Welcome to the Better Vision blog where you’ll find information and tips on how to care for your eyes and improve your vision without glasses, contacts, drugs, or surgery.
This is the third post of a 5 segment series entitled Myths Behind Bad Eyesight. Click here to read the first post.
Please visit us each month for new posts about eyes, vision, and how to see better.
Myths Behind Bad Eyesight: Part 3
Previously we posted about the five common misconceptions that lead people to think that eyesight cannot be improved:
1. Poor vision is inherited.
2. Vision inevitably deteriorates with age.
3. Poor vision is caused by certain visual activities.
4. Weak eye muscles cause poor vision.
5. Seeing is solely a physical, mechanical process.
Let’s examine myth #3 in greater detail.
(This information applies to functional vision problems - nearsightedness, farsightedness, astigmatism, eye imbalances, lazy eye, etc. Click here for information on cataracts, and here for macular degeneration.)
3. Poor vision is caused by certain visual activities
The third misconception is that poor vision is caused by what you do with your eyes: If you read too much, or use a computer, or watch too much TV, it will ruin your eyes.
And statistics seem to point in that direction:
Only 2% of students in the fourth grade are nearsighted; in the 8th grade, about 10% to 20% are; by the end of college between 50% and 70% of the students are nearsighted. Thus, it would seem that the more you read or study, the more likely it would be that you would become nearsighted.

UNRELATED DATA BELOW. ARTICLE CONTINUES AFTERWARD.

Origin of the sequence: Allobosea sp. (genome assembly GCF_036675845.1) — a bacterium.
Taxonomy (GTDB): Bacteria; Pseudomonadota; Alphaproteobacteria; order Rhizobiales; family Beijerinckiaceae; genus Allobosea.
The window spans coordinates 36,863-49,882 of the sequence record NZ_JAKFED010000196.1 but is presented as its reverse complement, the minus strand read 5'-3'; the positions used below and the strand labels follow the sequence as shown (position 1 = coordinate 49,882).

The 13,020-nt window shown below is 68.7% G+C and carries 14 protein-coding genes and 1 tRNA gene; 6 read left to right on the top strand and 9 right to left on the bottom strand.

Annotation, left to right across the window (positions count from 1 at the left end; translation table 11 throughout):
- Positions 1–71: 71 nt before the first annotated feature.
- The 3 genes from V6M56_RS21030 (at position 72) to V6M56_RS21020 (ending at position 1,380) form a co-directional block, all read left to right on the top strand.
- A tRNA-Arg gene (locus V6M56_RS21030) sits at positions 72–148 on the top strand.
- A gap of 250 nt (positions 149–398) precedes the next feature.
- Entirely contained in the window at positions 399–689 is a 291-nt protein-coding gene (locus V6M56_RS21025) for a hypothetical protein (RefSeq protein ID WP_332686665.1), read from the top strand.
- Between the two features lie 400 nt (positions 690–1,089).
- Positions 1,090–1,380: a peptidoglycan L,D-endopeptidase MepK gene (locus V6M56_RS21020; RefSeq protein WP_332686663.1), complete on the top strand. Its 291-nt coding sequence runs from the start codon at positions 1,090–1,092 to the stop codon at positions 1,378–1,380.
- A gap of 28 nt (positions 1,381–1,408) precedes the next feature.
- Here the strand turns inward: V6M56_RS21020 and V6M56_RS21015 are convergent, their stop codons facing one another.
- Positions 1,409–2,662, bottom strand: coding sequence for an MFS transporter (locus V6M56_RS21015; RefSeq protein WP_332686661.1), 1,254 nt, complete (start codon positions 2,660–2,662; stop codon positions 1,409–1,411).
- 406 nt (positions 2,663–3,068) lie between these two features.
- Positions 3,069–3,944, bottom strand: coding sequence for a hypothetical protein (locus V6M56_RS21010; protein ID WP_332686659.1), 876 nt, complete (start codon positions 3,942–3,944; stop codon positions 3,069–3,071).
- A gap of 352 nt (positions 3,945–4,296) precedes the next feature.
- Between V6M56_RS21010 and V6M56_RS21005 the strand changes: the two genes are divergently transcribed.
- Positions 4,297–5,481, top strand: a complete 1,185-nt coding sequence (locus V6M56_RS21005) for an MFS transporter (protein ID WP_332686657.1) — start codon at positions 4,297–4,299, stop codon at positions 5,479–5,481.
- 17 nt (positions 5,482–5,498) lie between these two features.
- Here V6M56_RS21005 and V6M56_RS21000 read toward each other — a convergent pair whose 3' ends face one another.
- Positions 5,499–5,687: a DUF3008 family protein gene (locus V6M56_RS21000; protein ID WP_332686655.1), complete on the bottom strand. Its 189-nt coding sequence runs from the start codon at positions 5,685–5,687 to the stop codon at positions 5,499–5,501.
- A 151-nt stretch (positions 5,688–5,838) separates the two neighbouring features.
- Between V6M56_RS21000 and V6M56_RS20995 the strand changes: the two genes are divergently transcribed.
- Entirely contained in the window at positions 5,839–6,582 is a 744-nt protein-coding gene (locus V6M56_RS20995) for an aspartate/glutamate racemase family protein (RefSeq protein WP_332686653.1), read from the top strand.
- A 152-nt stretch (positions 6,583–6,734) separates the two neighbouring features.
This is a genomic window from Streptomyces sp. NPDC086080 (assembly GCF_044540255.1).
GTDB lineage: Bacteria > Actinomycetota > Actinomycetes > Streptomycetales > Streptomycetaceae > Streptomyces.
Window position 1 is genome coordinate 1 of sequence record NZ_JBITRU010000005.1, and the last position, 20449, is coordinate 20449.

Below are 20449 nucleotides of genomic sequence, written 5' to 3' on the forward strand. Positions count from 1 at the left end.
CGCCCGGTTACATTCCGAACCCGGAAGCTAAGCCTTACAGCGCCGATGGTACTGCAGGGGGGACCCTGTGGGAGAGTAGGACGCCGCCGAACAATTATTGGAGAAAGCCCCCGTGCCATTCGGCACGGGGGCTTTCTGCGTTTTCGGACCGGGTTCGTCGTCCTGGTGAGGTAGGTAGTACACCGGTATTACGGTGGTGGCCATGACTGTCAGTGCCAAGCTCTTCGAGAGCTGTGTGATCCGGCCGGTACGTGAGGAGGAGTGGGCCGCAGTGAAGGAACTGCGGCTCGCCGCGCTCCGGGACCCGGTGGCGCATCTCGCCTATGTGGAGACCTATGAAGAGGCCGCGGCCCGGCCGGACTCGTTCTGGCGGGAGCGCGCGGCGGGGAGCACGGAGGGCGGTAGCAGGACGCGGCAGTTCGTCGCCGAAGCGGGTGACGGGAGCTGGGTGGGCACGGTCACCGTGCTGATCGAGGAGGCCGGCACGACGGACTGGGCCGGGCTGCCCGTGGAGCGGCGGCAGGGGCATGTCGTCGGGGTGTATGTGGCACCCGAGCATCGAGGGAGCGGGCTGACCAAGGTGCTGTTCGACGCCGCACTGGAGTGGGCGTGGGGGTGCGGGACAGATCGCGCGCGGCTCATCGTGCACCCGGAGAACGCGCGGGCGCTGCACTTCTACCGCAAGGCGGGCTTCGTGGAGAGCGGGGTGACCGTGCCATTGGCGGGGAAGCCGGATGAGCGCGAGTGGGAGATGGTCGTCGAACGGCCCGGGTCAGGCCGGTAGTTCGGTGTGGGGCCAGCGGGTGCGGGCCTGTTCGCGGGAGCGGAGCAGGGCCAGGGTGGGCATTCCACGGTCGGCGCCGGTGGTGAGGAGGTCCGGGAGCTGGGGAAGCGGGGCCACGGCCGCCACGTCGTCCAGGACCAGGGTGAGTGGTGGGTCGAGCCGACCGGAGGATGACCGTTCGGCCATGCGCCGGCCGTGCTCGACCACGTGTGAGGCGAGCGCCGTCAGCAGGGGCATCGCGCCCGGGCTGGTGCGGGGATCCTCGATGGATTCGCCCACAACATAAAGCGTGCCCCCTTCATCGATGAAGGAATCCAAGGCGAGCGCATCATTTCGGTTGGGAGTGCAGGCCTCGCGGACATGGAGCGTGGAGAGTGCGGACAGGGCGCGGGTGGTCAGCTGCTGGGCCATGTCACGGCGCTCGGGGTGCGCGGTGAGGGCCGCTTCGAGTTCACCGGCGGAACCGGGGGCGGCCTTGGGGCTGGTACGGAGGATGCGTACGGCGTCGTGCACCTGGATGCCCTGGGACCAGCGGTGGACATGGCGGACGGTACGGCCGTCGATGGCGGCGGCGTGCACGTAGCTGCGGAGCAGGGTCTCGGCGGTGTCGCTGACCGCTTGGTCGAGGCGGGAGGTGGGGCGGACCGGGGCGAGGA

But it is not because of the activity. It is because of how the eyes are used when performing the activity. And nobody is ever taught how to properly use their eyes and how to protect the good vision that they were born with.
When people are taught how to properly use and rest their eyes, then vision problems are much less prevalent.
For example, in China, students and workers are taught simple eye exercises that they practice every day in school and at work. And the rate of nearsightedness (myopia) has decreased substantially.
Unfortunately, these techniques are not yet common practice everywhere. But there have been a handful of school systems that have incorporated these and other changes with just as promising results as in China.
Extended periods of study, reading and computer use place added nutritional demands on the eyes and the body which, if not adequately met, can also contribute to visual difficulties.
But, there is no question that it is the visual habits that are critical, not the visual activity. The real problem is a lack of education. Vision care principles need to become more widely known and accepted, and more widely practiced.
Someday, there will be such a shift in attitude. But you don’t have to wait. Right now you can do something good for your eyes and protect your eyesight by practicing the right way to use your eyes.